The Beasts and the Bombings: Reflecting on Dresden, February 1945

Written by on February 10, 2020

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The Beasts and the Bombings: Reflecting on Dresden, February 1945

The Dresden bombing shocked the world’s conscience.

View from Dresden city hall after the February 13-15, 1945 Allied bombing. (Photo: Deutsch Fotohek/Wikimedia Commons)  data-lazy-srcset=

View from Dresden city hall after the February 13-15, 1945 Allied bombing. (Photo: Deutsch Fotohek/Wikimedia Commons)

The Allied destruction of Dresden wasn’t the biggest or deadliest aerial bombardment of a German city during World War II. But it is by far the most infamous, largely due to Kurt Vonnegut’s anti-war masterpiece Slaughterhouse-Five. February 13 marks the 75th anniversary of what Vonnegut, who survived the bombing as a prisoner-of-war, called “carnage unfathomable.”

Butcher Harris and British Terror Bombing

By early 1945 the once-unstoppable German army was in retreat on all fronts. Its desperate last-ditch counteroffensives against the rapidly advancing Allied forces in the west—the Battle of the Bulge and Operation Baseplate—had failed, while in the east the Red Army rolled into German territory during the first Silesian Offensive. The time was right, British commanders argued, for large-scale aerial attacks on cities in eastern Germany that would aid the Soviet offensive and crush German morale.

Long before this time the British had implemented a policy of what they called “terror bombing,” or the total deliberate destruction of German cities, as a method of breaking the will of the German people to continue fighting. Waves of Royal Air Force (RAF) warplanes bombed densely populated cities under cover of night, abandoning any pretense of precision targeting and causing widespread, indiscriminate death and destruction. The chief of the RAF Bomber Command, Arthur “Bomber” Harris, declared his desire to visit “the horrors of fire” on the German people. Once Harris was pulled over by a British police officer for speeding in his black Bentley. “You could have killed someone,” the constable admonished him. “Young man,” the commander retorted, “I kill thousands of people every night.”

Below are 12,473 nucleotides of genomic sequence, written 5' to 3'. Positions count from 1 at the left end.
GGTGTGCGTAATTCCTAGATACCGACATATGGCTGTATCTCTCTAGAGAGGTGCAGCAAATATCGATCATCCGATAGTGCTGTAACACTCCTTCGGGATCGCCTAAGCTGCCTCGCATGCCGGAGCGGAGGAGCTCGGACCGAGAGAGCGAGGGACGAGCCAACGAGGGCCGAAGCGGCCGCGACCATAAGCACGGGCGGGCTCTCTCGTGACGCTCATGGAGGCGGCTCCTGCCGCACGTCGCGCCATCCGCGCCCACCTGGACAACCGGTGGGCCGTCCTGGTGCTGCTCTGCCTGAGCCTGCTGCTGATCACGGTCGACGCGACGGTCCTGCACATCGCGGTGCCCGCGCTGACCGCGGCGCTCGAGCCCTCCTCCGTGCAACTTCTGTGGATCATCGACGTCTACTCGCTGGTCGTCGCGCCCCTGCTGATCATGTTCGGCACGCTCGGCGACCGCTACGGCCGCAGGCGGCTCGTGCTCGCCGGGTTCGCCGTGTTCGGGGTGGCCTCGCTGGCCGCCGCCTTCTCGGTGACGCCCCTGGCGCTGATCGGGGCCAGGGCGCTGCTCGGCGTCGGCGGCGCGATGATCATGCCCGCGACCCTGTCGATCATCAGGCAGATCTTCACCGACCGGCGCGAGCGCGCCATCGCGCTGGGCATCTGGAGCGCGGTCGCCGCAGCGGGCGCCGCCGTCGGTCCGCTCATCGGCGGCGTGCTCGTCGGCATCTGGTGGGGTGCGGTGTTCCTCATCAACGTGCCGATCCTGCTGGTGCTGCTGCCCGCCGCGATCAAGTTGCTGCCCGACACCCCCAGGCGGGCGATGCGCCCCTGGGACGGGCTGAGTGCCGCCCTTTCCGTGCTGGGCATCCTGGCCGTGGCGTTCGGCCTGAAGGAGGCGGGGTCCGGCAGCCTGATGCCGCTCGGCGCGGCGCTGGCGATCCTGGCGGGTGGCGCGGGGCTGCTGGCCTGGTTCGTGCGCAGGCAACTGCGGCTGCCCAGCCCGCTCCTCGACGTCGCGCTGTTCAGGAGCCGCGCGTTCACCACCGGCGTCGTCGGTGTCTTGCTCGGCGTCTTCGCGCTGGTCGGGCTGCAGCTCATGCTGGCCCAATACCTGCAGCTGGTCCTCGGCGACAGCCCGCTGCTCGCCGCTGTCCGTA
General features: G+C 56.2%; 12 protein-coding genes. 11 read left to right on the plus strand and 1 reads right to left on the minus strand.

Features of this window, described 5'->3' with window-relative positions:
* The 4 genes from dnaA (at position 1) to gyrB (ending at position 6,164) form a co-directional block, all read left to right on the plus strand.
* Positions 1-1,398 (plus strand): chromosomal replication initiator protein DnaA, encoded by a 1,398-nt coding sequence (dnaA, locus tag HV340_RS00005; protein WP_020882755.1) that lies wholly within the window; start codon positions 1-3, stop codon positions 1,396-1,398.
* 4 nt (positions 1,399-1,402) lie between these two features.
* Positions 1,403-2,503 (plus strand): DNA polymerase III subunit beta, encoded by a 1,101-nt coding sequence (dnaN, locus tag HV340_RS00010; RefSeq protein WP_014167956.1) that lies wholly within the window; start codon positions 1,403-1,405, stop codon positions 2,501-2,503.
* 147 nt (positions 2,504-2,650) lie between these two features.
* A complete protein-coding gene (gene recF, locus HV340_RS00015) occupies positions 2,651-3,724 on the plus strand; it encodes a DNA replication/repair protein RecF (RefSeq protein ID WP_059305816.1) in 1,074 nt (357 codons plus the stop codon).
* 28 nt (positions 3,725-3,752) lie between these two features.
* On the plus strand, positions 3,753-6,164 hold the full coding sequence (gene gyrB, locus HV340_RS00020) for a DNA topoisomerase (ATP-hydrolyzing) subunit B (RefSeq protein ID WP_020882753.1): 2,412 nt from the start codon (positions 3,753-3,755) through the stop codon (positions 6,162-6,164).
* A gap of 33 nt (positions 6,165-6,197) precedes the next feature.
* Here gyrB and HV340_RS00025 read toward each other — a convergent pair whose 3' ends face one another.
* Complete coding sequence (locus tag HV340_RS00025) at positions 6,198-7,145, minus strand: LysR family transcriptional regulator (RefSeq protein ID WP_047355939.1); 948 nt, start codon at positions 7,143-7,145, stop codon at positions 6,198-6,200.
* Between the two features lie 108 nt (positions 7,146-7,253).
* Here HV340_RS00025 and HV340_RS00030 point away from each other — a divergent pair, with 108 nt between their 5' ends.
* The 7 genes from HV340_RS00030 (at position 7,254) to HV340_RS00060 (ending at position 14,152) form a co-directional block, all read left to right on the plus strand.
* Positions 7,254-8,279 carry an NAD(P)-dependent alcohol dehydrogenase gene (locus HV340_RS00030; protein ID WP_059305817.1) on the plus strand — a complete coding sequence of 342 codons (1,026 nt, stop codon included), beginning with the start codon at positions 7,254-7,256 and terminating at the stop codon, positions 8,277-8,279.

In 1943, Harris wrote that “the aim is the destruction of German cities, the killing of German workers and the disruption of civilized life throughout Germany” while “downplaying the obliteration of German cities and their inhabitants.”

He wasn’t lying. Although the British government insisted that it was never its policy to target civilians, the truth was something altogether different. As Harris said after Luftwaffe bombers blitzed British cities, since the Germans had “sown the wind” they should “reap the whirlwind.” In 1943, Harris wrote that “the aim is the destruction of German cities, the killing of German workers and the disruption of civilized life throughout Germany” while “downplaying the obliteration of German cities and their inhabitants.”

“Bomber” was indeed a fitting nickname for Harris, but his men had another one for him — “Butcher.” He lived up to the moniker. Around 50 German cities were subjected to horrific aerial bombardment, often with incendiary bombs designed to spark massive firestorms and maximize death, destruction and terror. In July 1943, some 45,000 civilians including 21,000 women and 8,000 children died during more than a week of relentless bombing in Hamburg. In February 1945 hundreds of Lancaster bombers leveled Pforzheim, killing nearly a third of the population. The list went on and on.